Solar Technology - How Solar Works
How To Convert Solar Energy Into Solar Electricity
Solar technology can be active or passive, depending on how solar energy is collected and converted. Active solar technology uses photovoltaic systems or solar thermal collectors to convert sunlight into power or to heat water. In contrast, passive solar technology has more to do with solar design techniques and does not involve the use of mechanical or electrical devices. Windows, walls, and floors are designed to collect, store, and distribute solar energy in the form of heat in winter and to reject solar heat in summer.
The Solar Technology of Photovoltaic Systems
Photovoltaic cells, also known as solar cells, are semi-conductor devices that generate electricity when exposed to the sun. Most solar cells consist of mono- or polycrystalline silicon. This type of solar technology uses the photoelectric effect and converts selected wavelengths of light into electricity. An inverter converts the produced direct current into alternating current. The produced electricity can then be used directly. Manufacturers assemble the cells into modules, which can be installed as home solar systems.
How Solar Technology of Solar Thermal Systems Works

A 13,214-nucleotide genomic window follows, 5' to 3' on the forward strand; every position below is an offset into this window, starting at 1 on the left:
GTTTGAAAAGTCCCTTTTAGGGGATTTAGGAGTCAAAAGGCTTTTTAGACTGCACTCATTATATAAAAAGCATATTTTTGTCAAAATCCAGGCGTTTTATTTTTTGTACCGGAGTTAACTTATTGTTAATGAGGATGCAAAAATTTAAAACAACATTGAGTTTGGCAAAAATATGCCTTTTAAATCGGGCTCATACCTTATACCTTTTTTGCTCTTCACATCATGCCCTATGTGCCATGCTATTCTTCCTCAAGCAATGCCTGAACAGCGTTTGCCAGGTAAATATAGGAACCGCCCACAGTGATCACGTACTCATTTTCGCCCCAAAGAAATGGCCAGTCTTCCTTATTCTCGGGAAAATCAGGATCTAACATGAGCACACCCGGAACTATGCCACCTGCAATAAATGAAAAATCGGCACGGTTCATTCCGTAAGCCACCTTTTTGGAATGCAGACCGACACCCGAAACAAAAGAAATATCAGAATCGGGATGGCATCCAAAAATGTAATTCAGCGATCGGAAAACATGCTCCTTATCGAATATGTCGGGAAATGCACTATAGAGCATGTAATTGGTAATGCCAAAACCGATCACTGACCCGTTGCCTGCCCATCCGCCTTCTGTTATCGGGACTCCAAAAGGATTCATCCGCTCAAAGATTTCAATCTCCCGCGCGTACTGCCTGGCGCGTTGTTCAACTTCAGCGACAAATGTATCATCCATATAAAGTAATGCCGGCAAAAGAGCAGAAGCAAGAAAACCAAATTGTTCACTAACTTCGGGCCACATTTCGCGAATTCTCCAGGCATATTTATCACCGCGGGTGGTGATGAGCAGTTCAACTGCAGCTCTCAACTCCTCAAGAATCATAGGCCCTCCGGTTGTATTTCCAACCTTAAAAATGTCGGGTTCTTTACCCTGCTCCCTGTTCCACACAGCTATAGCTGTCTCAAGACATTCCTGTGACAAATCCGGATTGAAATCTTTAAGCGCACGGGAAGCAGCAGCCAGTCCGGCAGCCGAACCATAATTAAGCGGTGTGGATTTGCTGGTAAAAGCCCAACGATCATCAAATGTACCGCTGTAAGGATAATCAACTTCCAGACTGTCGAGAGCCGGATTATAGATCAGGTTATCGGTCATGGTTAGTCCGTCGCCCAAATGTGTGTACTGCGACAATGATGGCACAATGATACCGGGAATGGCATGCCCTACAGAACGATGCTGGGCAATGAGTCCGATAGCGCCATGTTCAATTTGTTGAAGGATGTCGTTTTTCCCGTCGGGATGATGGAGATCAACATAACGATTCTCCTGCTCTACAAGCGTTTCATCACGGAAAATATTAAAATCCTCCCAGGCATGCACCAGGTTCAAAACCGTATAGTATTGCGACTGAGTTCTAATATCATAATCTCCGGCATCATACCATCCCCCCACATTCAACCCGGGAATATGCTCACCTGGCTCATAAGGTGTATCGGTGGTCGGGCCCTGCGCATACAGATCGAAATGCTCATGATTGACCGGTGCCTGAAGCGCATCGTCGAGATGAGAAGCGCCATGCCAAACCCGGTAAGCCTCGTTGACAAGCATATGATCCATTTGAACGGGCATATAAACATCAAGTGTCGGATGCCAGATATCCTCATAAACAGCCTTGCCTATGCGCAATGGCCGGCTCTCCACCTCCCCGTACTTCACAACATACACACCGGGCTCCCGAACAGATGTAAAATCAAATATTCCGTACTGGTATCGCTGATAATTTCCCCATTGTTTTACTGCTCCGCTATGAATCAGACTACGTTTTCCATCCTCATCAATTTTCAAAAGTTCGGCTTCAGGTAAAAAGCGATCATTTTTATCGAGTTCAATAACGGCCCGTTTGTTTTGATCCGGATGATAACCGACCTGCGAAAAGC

Concentrated solar power systems (CSP) are big solar thermal systems that convert sunlight indirectly into electricity. With high temperature collectors like lenses, mirrors, and tracking systems, a large area of sunlight is focused into a small beam. This solar technology transforms short wavelengths into long wavelengths and traps their energy in the form of heat. The energy is transferred and transported into a heat storage vault, which in this case is a fluid that is heated to a very high temperature (300°F to more than 1000°F). The heat or steam extracted from the fluid then powers a turbine power generator, a steam engine, or a Stirling engine.
Source: U.S. Department of Energy
Smaller, medium-temperature solar collectors are usually flat plates. This solar technology is used for heating water or providing supplemental space heating in residential solar and commercial solar buildings.
Low temperature collectors are also flat and can be used to heat water for direct use. They are generally used to heat swimming pools.